APW is a rare cardiac defect comprising 0.1–0.2 % of all congenital heart disease. Approximately 30–50 % of cases of APW have associated cardiac defects, the most common of which is IAA . A classification system for APW and IAA based on the location of the defects has been described . Type I APW describes a lesion midway between the semilunar valves and pulmonary artery bifurcation. Type II APW describes a distal defect with the distal portion near the pulmonary artery bifurcation. Type III APW encompasses aspects of both type I and type II defects as was seen in this neonate. IAA is classified by its relationship to the carotid and subclavian arteries. Type A interruption occurs distal to the left subclavian artery; Type B (the most common) occurs between the left common carotid and left subclavian arteries; and Type C occurs proximal to the left common carotid artery. In those instances where both APW and IAA coexist, the most common type of arch interruption is type A as was seen in our patient . This combination of defects can present a diagnostic challenge because early in an infant’s course, the symptoms associated with IAA predominate, and the APW can be overlooked.
Very rarely, a combination of APW, IAA, intact ventricular septum, and PDA is associated with aortic origin of the right pulmonary artery and is termed “Berry syndrome” . To date, approximately 25 cases of Berry syndrome have been described in the literature. Our patient had a unique, and not previously reported, finding of an aberrant right subclavian artery originating from the descending aorta.
One hypothesis that has been proposed for the combination of defects seen in Berry syndrome is impairment in blood flow to the aortic isthmus during fetal life as a result of the large communication between the aorta and pulmonary artery . It has been postulated that the more remote the location of the right pulmonary artery from the APW, the greater the degree of “steal” and the greater the deprivation of the aortic arch. This hypothesis is, however, somewhat called into question because prenatal imaging of this defect in a single case report demonstrated right-to-left (pulmonary artery-to-aorta) shunting at the level of the APW .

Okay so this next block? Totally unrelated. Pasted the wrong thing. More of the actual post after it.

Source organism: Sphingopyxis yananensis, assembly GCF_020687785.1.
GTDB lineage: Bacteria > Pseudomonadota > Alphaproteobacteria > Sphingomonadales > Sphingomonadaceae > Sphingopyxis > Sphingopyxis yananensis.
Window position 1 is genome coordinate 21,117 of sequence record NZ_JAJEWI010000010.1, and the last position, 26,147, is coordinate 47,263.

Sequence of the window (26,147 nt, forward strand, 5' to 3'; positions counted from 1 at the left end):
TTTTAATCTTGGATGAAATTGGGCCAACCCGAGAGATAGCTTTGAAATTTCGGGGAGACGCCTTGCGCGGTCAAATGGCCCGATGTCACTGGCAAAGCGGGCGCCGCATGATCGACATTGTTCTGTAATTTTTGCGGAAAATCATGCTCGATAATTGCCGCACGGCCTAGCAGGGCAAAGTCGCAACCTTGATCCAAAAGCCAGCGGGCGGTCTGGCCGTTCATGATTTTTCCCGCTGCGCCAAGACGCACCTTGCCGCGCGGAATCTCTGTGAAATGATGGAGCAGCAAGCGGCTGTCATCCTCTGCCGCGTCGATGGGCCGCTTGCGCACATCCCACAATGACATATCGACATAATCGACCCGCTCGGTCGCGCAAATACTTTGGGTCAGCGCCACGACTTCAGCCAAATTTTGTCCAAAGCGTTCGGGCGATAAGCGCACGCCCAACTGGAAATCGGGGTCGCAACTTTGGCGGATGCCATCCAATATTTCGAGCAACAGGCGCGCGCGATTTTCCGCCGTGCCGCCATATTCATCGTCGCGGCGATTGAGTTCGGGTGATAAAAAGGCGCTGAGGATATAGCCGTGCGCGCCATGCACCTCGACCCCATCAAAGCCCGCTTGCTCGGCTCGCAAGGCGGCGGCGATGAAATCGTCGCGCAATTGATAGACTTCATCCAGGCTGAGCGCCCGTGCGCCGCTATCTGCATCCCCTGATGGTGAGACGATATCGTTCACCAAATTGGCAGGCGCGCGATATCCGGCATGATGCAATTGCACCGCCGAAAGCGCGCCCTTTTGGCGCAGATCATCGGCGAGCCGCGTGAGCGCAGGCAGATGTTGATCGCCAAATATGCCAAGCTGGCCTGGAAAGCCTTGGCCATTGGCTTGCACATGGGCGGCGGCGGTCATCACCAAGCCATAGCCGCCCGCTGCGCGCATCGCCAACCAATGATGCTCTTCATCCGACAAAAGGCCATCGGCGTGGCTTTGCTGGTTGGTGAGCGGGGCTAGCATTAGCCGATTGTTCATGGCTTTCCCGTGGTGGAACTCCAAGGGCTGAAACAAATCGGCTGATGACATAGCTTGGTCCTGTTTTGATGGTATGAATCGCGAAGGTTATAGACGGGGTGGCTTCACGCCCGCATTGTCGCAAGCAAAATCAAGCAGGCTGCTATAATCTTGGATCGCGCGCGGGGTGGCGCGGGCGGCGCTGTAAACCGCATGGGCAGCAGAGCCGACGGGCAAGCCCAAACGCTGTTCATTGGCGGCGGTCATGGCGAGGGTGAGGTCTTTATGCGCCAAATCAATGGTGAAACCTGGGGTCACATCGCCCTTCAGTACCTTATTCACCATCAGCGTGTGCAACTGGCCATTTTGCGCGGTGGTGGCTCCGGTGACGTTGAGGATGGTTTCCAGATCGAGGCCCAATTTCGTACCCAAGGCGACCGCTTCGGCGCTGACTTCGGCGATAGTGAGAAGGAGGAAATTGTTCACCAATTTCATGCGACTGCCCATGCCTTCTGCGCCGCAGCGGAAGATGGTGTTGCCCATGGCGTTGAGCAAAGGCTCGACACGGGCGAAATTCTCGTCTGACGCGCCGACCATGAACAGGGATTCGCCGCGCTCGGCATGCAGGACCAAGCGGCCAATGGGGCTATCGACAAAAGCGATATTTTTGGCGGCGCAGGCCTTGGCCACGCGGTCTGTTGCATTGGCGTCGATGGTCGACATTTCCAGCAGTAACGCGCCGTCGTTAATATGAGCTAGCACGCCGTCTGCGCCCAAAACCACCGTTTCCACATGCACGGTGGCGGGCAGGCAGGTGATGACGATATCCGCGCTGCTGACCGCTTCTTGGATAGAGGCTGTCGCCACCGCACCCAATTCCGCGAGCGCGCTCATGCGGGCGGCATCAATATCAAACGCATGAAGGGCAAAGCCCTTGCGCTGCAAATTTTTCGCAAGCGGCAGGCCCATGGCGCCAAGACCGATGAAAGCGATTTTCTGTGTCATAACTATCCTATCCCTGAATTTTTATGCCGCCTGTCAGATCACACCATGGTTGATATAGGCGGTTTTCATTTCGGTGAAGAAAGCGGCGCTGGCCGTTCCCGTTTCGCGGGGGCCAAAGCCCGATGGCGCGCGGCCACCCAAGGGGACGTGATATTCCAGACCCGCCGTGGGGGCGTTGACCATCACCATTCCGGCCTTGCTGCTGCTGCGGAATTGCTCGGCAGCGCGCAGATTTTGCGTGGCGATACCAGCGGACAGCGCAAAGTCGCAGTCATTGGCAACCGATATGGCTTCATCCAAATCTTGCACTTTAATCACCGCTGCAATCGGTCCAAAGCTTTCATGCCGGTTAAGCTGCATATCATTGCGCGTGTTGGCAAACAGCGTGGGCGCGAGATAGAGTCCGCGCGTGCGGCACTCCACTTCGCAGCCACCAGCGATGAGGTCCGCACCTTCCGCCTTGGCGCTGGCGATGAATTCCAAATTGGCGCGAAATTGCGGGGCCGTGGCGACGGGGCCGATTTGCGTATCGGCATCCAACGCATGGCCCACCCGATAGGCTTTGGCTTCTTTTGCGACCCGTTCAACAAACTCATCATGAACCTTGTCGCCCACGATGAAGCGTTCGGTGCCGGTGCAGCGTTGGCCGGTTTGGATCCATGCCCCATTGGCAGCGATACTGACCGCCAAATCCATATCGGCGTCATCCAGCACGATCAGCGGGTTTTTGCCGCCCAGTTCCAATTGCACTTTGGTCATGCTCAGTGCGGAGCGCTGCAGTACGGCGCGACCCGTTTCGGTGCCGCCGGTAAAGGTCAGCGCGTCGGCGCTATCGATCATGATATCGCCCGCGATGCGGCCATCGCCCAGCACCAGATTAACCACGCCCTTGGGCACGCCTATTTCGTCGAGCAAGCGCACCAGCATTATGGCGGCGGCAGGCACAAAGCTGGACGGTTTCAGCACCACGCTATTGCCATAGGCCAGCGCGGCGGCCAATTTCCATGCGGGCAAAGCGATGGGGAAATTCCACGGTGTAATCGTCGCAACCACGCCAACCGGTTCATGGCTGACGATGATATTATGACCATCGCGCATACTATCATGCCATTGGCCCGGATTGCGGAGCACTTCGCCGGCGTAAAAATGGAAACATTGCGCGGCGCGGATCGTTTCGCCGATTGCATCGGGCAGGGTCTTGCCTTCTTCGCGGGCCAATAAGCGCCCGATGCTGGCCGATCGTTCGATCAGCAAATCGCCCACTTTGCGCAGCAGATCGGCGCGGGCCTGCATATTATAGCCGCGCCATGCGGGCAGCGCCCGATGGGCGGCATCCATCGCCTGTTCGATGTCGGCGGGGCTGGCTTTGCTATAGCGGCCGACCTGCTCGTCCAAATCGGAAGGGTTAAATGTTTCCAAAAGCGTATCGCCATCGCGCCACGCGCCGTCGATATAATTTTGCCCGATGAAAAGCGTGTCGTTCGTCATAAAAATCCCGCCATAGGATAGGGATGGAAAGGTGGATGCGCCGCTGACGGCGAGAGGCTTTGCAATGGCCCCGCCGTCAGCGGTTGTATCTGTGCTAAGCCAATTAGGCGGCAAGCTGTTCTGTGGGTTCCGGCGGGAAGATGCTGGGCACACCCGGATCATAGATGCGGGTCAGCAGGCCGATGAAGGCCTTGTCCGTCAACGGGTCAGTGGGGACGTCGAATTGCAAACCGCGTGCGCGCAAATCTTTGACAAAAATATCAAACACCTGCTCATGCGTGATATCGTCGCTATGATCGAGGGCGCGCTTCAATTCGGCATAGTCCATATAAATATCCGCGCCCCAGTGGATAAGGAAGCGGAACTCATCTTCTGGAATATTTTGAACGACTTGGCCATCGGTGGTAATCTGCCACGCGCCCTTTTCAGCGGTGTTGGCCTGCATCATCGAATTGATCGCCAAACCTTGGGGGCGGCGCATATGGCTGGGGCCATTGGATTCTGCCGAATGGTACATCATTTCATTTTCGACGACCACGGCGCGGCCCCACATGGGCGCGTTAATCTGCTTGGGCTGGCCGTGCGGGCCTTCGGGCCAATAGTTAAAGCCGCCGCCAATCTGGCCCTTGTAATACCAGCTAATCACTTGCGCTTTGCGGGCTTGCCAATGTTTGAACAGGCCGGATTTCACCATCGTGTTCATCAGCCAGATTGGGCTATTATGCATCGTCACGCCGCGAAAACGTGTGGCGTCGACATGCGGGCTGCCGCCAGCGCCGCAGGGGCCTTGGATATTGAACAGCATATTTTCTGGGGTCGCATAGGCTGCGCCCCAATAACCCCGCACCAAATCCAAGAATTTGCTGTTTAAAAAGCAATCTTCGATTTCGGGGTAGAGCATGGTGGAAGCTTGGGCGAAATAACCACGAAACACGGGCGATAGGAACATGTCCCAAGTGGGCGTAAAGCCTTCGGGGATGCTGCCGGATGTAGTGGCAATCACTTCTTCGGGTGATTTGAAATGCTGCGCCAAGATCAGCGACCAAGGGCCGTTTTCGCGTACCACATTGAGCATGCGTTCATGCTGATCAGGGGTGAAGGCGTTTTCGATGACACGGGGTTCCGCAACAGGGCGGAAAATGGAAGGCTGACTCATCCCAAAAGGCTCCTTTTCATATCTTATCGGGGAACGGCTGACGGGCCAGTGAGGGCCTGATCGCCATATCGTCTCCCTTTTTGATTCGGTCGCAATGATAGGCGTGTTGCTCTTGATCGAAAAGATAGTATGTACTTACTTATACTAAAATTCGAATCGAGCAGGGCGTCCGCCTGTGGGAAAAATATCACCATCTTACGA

Our patient also had the additional finding of an abnormal aCGH analysis. Although the clinical significance of this is unclear, we found no other reports in the literature where infants with Berry syndrome had genetic testing performed. Future aCGH testing of infants with this defect may help in identifying a genetic link, if one does indeed exist. APW and IAA type A are unrelated to the spectrum of defects seen in a neural crest abnormalities and 22q11 deletion, such as truncus arteriosus, IAA type B, and VSD. Although Berry syndrome does not seem to be pathogenetically related to a neural crest deformity, perhaps there are other plausible genetic mechanisms that could explain the unusual constellation of defects found in this syndrome. At this time, we are unable to verify this because aCGH testing was not reported in other case reports of Berry syndrome. Maternal diabetes has been implicated in a variety of fetal cardiac defects without clear understanding of the pathogenesis. It may be that higher maternal blood sugar and/or other derangements in the hormonal milieu may result in mutations like 9p24.2 deletion. However, this is less likely since the infant’s mother also carries the same genetic mutation without a known cardiac phenotype.
Berry syndrome comprises a rare combination of heart defects that can be adequately imaged noninvasively and successfully repaired as a one-stage procedure during the neonatal period. Our patient was found to have a deletion within chromosome band 9p24.2, which has not been previously described with congenital heart disease. Although this relationship is unclear, we recommend aCGH analysis of all infants with Berry syndrome to identify possible genetic linkages.